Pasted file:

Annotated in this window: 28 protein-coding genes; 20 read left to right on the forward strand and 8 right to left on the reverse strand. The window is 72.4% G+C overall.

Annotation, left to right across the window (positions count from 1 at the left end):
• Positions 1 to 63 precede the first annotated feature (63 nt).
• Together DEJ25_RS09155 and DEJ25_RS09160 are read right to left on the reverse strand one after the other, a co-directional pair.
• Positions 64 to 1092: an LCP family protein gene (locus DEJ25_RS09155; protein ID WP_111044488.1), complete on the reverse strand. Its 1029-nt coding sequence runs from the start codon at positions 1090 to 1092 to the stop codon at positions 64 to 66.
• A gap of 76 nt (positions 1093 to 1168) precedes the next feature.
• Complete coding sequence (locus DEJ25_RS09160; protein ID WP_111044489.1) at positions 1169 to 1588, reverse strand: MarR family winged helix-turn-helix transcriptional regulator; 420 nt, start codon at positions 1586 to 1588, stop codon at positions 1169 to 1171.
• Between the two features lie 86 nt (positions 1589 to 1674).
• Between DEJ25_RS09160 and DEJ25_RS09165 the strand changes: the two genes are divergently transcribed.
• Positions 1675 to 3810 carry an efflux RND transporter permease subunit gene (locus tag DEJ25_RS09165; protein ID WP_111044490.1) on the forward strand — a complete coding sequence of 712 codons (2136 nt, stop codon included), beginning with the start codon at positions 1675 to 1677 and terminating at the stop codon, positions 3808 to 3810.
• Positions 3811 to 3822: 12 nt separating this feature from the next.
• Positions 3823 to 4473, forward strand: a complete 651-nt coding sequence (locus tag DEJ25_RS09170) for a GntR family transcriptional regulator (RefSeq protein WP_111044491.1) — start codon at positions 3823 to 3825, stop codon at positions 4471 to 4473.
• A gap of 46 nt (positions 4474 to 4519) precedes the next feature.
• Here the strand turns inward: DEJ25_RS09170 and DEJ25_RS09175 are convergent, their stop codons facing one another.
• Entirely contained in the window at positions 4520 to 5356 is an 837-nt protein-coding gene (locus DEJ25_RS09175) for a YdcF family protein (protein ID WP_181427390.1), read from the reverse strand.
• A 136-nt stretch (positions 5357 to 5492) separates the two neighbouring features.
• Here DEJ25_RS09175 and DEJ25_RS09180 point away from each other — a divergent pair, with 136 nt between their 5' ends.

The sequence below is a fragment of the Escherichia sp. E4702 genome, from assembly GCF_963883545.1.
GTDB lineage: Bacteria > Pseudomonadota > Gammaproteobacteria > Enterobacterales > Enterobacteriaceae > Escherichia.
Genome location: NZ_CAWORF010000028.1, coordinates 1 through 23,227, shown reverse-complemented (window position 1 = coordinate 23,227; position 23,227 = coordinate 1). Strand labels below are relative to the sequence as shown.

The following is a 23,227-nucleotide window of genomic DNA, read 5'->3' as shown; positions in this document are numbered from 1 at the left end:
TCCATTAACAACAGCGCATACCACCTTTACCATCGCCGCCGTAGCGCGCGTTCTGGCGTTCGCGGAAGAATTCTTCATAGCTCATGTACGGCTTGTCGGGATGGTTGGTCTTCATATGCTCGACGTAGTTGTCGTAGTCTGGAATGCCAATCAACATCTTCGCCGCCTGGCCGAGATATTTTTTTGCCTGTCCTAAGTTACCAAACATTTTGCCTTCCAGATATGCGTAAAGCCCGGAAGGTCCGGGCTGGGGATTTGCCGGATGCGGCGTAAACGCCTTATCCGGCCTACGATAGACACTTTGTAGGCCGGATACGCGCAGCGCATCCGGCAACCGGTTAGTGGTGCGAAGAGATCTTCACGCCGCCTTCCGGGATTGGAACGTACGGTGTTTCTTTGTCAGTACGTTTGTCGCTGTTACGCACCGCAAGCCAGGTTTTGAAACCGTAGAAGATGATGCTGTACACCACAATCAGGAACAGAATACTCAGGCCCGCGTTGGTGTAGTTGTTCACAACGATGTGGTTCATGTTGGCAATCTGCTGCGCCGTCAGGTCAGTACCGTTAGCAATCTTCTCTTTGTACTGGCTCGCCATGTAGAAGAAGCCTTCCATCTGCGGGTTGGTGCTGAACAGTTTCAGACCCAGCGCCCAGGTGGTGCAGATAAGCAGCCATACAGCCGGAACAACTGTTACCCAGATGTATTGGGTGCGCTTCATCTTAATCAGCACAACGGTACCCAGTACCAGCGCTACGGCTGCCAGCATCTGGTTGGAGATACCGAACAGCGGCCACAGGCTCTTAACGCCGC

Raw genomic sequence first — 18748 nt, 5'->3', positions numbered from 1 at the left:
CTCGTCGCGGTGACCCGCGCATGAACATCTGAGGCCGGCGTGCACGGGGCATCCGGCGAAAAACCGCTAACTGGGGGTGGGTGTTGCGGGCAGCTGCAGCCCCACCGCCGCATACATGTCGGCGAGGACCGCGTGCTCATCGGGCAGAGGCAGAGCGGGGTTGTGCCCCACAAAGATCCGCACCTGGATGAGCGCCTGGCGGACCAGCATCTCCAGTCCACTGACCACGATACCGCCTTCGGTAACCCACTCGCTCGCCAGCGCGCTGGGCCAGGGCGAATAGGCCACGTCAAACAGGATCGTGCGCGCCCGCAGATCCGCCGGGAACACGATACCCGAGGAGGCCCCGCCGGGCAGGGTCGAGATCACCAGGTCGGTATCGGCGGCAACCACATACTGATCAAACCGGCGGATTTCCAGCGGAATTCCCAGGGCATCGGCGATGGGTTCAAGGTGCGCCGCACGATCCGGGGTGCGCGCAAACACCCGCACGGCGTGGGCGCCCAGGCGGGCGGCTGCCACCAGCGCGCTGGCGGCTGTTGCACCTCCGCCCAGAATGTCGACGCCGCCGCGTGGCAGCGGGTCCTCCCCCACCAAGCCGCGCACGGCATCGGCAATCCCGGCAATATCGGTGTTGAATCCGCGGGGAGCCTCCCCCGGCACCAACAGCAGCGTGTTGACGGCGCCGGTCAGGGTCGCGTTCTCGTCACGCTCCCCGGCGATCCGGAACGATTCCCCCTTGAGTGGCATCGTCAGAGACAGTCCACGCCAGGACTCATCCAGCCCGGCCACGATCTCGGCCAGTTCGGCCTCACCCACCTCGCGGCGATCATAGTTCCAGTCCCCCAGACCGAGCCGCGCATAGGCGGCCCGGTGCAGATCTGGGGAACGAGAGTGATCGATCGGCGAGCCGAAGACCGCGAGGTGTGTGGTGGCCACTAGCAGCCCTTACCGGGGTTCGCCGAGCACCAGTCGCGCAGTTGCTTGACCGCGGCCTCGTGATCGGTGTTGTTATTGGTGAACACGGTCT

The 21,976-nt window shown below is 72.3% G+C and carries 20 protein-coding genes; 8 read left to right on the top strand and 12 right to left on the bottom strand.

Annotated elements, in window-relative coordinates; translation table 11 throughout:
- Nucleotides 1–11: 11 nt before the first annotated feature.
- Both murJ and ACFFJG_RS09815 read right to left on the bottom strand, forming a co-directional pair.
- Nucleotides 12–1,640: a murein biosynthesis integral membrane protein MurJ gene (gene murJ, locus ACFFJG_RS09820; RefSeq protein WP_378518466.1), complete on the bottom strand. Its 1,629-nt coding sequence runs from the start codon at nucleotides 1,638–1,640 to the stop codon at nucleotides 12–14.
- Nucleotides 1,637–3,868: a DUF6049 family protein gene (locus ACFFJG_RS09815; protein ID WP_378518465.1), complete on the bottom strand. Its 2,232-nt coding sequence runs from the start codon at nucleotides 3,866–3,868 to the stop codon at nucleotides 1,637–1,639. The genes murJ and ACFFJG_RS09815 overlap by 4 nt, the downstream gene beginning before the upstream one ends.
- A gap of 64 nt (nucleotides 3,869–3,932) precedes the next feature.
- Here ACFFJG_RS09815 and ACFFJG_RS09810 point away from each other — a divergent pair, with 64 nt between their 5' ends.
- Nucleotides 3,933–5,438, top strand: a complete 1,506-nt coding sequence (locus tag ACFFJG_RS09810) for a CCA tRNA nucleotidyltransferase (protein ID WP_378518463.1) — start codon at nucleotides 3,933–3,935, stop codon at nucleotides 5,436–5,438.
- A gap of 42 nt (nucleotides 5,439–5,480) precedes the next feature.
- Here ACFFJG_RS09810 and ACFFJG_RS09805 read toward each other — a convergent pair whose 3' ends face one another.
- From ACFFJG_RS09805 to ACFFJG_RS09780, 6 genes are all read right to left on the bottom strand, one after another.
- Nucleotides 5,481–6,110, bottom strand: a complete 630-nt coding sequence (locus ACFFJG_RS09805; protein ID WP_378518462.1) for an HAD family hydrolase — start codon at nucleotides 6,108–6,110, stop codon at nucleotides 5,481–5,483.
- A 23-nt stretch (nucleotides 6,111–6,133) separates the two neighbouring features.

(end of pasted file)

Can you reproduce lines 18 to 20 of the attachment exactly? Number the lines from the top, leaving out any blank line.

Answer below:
The sequence below is a fragment of the Escherichia sp. E4702 genome, from assembly GCF_963883545.1.
GTDB lineage: Bacteria > Pseudomonadota > Gammaproteobacteria > Enterobacterales > Enterobacteriaceae > Escherichia.
Genome location: NZ_CAWORF010000028.1, coordinates 1 through 23,227, shown reverse-complemented (window position 1 = coordinate 23,227; position 23,227 = coordinate 1). Strand labels below are relative to the sequence as shown.